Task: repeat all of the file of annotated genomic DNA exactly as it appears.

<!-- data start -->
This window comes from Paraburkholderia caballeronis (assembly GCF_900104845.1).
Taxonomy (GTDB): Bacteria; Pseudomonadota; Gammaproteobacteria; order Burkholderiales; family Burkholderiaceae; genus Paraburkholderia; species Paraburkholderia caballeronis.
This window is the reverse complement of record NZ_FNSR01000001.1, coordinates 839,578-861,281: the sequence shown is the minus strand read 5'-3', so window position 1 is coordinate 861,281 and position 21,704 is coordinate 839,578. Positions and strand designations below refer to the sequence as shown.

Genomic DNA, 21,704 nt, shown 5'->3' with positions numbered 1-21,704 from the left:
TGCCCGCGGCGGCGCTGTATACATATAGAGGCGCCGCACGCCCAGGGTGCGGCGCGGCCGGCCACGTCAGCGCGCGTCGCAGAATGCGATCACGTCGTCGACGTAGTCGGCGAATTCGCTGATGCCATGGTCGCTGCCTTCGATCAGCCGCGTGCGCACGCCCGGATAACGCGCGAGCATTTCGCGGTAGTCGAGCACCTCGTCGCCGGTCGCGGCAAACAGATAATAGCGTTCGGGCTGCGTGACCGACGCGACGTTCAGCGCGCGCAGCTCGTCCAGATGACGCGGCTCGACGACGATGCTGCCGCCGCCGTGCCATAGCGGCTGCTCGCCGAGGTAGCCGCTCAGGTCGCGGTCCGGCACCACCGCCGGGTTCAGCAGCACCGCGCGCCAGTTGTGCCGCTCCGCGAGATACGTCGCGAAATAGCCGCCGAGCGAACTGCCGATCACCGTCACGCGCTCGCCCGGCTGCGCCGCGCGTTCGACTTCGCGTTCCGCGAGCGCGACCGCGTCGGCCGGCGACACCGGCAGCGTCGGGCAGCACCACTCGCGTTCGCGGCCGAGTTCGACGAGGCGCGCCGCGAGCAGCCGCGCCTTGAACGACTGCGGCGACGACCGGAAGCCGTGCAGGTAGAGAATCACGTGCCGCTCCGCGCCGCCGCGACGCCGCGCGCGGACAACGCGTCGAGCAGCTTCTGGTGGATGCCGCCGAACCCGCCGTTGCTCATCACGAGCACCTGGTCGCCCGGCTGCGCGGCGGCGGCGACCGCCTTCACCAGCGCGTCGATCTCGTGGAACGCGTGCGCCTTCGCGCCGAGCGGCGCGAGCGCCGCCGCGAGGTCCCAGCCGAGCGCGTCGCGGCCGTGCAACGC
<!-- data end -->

This window comes from Paraburkholderia caballeronis (assembly GCF_900104845.1).
Taxonomy (GTDB): Bacteria; Pseudomonadota; Gammaproteobacteria; order Burkholderiales; family Burkholderiaceae; genus Paraburkholderia; species Paraburkholderia caballeronis.
This window is the reverse complement of record NZ_FNSR01000001.1, coordinates 839,578-861,281: the sequence shown is the minus strand read 5'-3', so window position 1 is coordinate 861,281 and position 21,704 is coordinate 839,578. Positions and strand designations below refer to the sequence as shown.

Genomic DNA, 21,704 nt, shown 5'->3' with positions numbered 1-21,704 from the left:
TGCCCGCGGCGGCGCTGTATACATATAGAGGCGCCGCACGCCCAGGGTGCGGCGCGGCCGGCCACGTCAGCGCGCGTCGCAGAATGCGATCACGTCGTCGACGTAGTCGGCGAATTCGCTGATGCCATGGTCGCTGCCTTCGATCAGCCGCGTGCGCACGCCCGGATAACGCGCGAGCATTTCGCGGTAGTCGAGCACCTCGTCGCCGGTCGCGGCAAACAGATAATAGCGTTCGGGCTGCGTGACCGACGCGACGTTCAGCGCGCGCAGCTCGTCCAGATGACGCGGCTCGACGACGATGCTGCCGCCGCCGTGCCATAGCGGCTGCTCGCCGAGGTAGCCGCTCAGGTCGCGGTCCGGCACCACCGCCGGGTTCAGCAGCACCGCGCGCCAGTTGTGCCGCTCCGCGAGATACGTCGCGAAATAGCCGCCGAGCGAACTGCCGATCACCGTCACGCGCTCGCCCGGCTGCGCCGCGCGTTCGACTTCGCGTTCCGCGAGCGCGACCGCGTCGGCCGGCGACACCGGCAGCGTCGGGCAGCACCACTCGCGTTCGCGGCCGAGTTCGACGAGGCGCGCCGCGAGCAGCCGCGCCTTGAACGACTGCGGCGACGACCGGAAGCCGTGCAGGTAGAGAATCACGTGCCGCTCCGCGCCGCCGCGACGCCGCGCGCGGACAACGCGTCGAGCAGCTTCTGGTGGATGCCGCCGAACCCGCCGTTGCTCATCACGAGCACCTGGTCGCCCGGCTGCGCGGCGGCGGCGACCGCCTTCACCAGCGCGTCGATCTCGTGGAACGCGTGCGCCTTCGCGCCGAGCGGCGCGAGCGCCGCCGCGAGGTCCCAGCCGAGCGCGTCGCGGCCGTGCAACGC